This review process was eventually wrapped up in December, with the commission voting to finalize the denial of the project.
    After the vote, there was a round of applause by the small number of people who had driven to Riverside for the meeting. Granite representatives have appealed, setting the stage for a review of the project by the county Board of Supervisors in 2012.
    Although the crowd for that final meeting ---- the culmination of days of testimony and debate ---- was small, opponents predict the crowd that greets the board will be massive.
    Jerri Arganda of Rainbow, one of the leaders of the opposition forces, said people will be coming out of the woodwork to line up against the quarry, no matter where the first meeting is held.
    She's predicting a crowd that rivals or surpasses the audience for that first commission hearing, which she estimated at close to 2,000.
    "I don't think that's going to stop anyone," she said, talking about the possibility of the hearing being held in Riverside. "If we have to, we'll get buses and send them up to Riverside. ... I think people are going to make the difference."
    In addition to the folks expected to show up, Arganda said opponents will deliver thousands of signature cards from people opposed to the project.
    With the crowd and the cards, Arganda said she hopes the board sees the depth of opposition and votes to defeat the project.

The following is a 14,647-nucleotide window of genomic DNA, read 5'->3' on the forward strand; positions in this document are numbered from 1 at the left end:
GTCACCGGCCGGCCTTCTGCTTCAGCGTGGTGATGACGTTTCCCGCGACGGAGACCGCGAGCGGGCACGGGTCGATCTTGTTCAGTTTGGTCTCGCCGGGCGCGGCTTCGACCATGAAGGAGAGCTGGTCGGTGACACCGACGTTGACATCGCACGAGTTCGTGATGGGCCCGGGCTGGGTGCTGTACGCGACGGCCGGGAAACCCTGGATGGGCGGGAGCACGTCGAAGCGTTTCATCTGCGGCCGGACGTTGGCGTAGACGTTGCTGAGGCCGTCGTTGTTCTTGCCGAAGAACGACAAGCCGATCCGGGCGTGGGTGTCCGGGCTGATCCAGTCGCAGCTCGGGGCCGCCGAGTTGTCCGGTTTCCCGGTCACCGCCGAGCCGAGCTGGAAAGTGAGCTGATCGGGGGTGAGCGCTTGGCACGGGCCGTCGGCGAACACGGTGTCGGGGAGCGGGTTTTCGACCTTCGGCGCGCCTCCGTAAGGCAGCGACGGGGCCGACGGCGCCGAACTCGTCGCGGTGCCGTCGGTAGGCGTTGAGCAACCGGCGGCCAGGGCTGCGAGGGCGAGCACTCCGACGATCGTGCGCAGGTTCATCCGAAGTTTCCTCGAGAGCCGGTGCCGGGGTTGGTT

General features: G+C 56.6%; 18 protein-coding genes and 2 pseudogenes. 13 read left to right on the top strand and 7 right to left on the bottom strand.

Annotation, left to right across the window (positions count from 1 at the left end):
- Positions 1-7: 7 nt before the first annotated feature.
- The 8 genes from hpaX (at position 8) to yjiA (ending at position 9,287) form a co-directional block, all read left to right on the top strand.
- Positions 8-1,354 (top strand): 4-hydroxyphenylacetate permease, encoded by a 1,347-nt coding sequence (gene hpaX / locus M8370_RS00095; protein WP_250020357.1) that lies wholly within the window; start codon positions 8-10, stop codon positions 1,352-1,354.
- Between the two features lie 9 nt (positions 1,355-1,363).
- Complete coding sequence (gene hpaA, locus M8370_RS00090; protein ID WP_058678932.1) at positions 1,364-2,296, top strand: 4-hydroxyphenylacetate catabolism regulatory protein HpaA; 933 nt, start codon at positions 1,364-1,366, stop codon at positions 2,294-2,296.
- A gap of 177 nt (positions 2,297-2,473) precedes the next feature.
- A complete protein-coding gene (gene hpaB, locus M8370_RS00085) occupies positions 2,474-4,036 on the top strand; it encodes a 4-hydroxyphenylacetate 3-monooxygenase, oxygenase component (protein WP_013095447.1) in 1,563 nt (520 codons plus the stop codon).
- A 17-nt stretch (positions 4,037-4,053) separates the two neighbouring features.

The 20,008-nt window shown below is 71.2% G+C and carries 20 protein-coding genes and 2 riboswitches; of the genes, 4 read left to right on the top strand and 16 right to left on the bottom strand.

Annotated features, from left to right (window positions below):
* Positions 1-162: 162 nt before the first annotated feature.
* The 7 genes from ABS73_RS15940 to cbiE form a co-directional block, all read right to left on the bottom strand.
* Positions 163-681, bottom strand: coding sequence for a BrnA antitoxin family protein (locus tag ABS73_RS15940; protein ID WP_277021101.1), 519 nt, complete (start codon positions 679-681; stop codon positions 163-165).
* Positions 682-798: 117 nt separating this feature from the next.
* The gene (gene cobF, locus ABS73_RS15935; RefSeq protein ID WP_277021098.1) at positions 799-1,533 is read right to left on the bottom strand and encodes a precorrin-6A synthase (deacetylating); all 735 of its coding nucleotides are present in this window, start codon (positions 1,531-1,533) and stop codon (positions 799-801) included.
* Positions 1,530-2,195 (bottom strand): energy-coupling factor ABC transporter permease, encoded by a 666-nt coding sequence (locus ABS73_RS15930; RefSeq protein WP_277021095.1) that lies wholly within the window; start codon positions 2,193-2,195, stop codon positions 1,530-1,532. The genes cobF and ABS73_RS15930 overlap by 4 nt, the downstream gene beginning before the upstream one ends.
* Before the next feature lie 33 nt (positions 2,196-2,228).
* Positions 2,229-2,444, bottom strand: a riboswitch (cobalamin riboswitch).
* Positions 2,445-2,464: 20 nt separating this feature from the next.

"That would be the perfect ending," she said.
    Granite representatives would beg to differ, however, and they said the company is looking forward to getting a "fair hearing" by the board in 2012.
    Asked about its strategy going forward, Granite project manager Gary Johnson said all the ammunition the company needs to see the project approved is in the environmental impact report prepared by the county.
    That report recommended approval of the project, a recommendation that was not heeded by the commission.
    "It's all in there," he said, talking about the huge stack of technical studies and reports that made up the environmental report.
    Call staff writer Aaron Claverie at 951-676-4315, ext. 2624.
  • Options for Granite if board deniesLiberty Quarry project

    CALIFORNIAN   Sunday, January 01, 2012  

    Options for Granite if board deniesLiberty Quarry project

     by AARON CLAVERIE     aclaverie@californian.com

    Some of the people following the debate over a quarry proposed south of Temecula recently posed an interesting "what if" question.
    If the Riverside County Board of Supervisors votes to reject the appeal filed by Northern California-based Granite Construction, would that sound the death knell for the company's Liberty Quarry project?
    The answer, according to a Granite representative, a Temecula environmental attorney and the county: Not exactly.
    Last month, Granite filed an appeal of the countyPlanning Commission's recent denial of the project, a 135-acre open pit mine proposed for land near the unincorporated area of De Luz, the city of Temecula's southern border and the San Diego Countycommunity of Rainbow. That appeal will be considered by the board early this year.